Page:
Categories: People

Marco Brambilla

Marco Brambilla (1960) is a Milan-born, New York City-based video collage and installation artist, known for his elaborate recontextualizations of popular and found imagery, which Vanity Fair praises as “critiques and masterpieces of visual overload.”
His work has been exhibited in major collections worldwide including the Kunsthalle Bern, The Guggenheim Museum, the San Francisco Museum of Modern Art, the ARCO foundation, Madrid, and the New Museum of Contemporary Art.

Brambilla brought his collision of collage to the mainstream with a notable darkly erotic one-minute music video for the Kanye West song, “Power”, as well as innovative brand collaborations with the likes of Ferrari.

His video installations have been screened at Venice Film Festival and the Sundance Film Festival, and in May 2011, Brambilla’s first major retrospective opened at the Santa Monica Museum of Art.

Transit, a collection of photographs Brambilla took in and around national and international airports, was published by Booth-Clibborn Editions in 2000.
Brambilla lives and works in New York.

Related Post

Demolition Man (1993)
Excess Baggage (1997)
Destricted (2006) (segment “Sync”)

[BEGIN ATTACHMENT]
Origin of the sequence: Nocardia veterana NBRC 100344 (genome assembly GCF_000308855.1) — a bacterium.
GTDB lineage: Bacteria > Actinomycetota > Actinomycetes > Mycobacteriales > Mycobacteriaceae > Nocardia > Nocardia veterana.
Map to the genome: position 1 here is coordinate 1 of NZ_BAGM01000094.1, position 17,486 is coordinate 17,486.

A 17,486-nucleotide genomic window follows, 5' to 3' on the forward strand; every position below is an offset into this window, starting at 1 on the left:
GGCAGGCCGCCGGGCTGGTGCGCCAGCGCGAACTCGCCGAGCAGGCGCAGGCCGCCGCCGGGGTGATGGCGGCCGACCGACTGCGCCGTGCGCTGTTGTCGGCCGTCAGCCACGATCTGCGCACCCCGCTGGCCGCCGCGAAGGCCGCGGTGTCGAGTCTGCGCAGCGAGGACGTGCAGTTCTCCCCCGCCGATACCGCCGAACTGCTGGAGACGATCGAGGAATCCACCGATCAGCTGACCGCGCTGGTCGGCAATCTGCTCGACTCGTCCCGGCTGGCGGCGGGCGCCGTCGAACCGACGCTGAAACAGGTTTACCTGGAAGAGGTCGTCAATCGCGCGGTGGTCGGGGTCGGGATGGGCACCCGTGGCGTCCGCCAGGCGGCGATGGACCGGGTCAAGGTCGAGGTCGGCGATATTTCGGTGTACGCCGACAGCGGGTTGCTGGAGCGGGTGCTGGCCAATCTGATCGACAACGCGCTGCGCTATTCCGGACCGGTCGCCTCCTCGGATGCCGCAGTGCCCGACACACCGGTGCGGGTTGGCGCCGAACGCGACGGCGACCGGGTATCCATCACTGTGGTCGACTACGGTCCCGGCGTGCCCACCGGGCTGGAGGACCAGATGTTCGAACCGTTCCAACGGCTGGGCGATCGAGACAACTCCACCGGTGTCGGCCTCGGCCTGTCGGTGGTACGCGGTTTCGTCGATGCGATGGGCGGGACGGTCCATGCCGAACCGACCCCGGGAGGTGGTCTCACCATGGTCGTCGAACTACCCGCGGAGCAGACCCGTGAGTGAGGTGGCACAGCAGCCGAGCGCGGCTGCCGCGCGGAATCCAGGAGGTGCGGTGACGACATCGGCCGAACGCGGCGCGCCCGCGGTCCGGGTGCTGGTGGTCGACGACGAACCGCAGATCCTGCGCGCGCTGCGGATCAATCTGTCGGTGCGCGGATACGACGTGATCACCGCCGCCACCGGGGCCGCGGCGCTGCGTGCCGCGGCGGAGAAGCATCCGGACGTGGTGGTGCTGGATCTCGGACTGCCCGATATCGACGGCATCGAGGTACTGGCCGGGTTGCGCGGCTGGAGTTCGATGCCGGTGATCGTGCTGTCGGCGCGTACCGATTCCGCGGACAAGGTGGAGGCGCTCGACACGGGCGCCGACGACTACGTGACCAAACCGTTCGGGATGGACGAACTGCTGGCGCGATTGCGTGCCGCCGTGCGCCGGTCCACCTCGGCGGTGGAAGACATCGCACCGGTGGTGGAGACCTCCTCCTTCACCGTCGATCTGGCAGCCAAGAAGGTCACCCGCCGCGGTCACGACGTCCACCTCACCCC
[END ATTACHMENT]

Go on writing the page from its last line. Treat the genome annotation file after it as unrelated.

Artistic works:
Cyclorama, 1999, 9-channel video installation
Approach, 1999, 4-channel video installation
Superstar, 1999, single channel DVD
Wall of Death, 2001, single channel DVD
Sync, 2005, 3-channel video installation
Halflife, 2002, 3-channel video installation
Sea of Tranquility, 2006, single-channel DVD
Cathedral, 2007, single-channel high definition video installation
Civilization (Megaplex), 2008, single–channel high definition video installation
“Power,” 2010, music video performed by Kanye West
Evolution (Megaplex), 2010, single-channel high definition video installation
Evolution (Megaplex) 3-D, 2010, single-channel high definition video installation
Civilization (Megaplex) 3-D, 2011, single-channel high definition video installation

Awards and recognition:
Brambilla received the Tiffany Comfort Foundation Award for Film and Video in 2002 and the Colbert Foundation award in 2000.

His short film Sync (2005) was screened at the 2006 Cannes Film Festival and at the Sundance Film Festiva as part of film anthology Destricted.